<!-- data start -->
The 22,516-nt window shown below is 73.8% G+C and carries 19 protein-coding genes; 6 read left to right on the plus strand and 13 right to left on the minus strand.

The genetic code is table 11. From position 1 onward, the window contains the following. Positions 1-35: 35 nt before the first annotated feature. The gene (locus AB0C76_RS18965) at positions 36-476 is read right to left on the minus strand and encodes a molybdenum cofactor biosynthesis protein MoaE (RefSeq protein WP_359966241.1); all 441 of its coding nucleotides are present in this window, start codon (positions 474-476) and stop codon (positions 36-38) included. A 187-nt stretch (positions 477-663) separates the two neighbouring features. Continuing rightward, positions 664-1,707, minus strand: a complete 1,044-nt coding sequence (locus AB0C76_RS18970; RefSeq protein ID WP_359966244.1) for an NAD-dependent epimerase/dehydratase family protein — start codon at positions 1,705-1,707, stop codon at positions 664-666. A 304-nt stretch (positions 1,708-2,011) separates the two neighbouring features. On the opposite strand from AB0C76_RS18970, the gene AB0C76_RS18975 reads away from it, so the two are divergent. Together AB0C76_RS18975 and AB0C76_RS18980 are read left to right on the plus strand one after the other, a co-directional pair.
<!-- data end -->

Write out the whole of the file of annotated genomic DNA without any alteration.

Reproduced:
The 22,516-nt window shown below is 73.8% G+C and carries 19 protein-coding genes; 6 read left to right on the plus strand and 13 right to left on the minus strand.

The genetic code is table 11. From position 1 onward, the window contains the following. Positions 1-35: 35 nt before the first annotated feature. The gene (locus AB0C76_RS18965) at positions 36-476 is read right to left on the minus strand and encodes a molybdenum cofactor biosynthesis protein MoaE (RefSeq protein WP_359966241.1); all 441 of its coding nucleotides are present in this window, start codon (positions 474-476) and stop codon (positions 36-38) included. A 187-nt stretch (positions 477-663) separates the two neighbouring features. Continuing rightward, positions 664-1,707, minus strand: a complete 1,044-nt coding sequence (locus AB0C76_RS18970; RefSeq protein ID WP_359966244.1) for an NAD-dependent epimerase/dehydratase family protein — start codon at positions 1,705-1,707, stop codon at positions 664-666. A 304-nt stretch (positions 1,708-2,011) separates the two neighbouring features. On the opposite strand from AB0C76_RS18970, the gene AB0C76_RS18975 reads away from it, so the two are divergent. Together AB0C76_RS18975 and AB0C76_RS18980 are read left to right on the plus strand one after the other, a co-directional pair.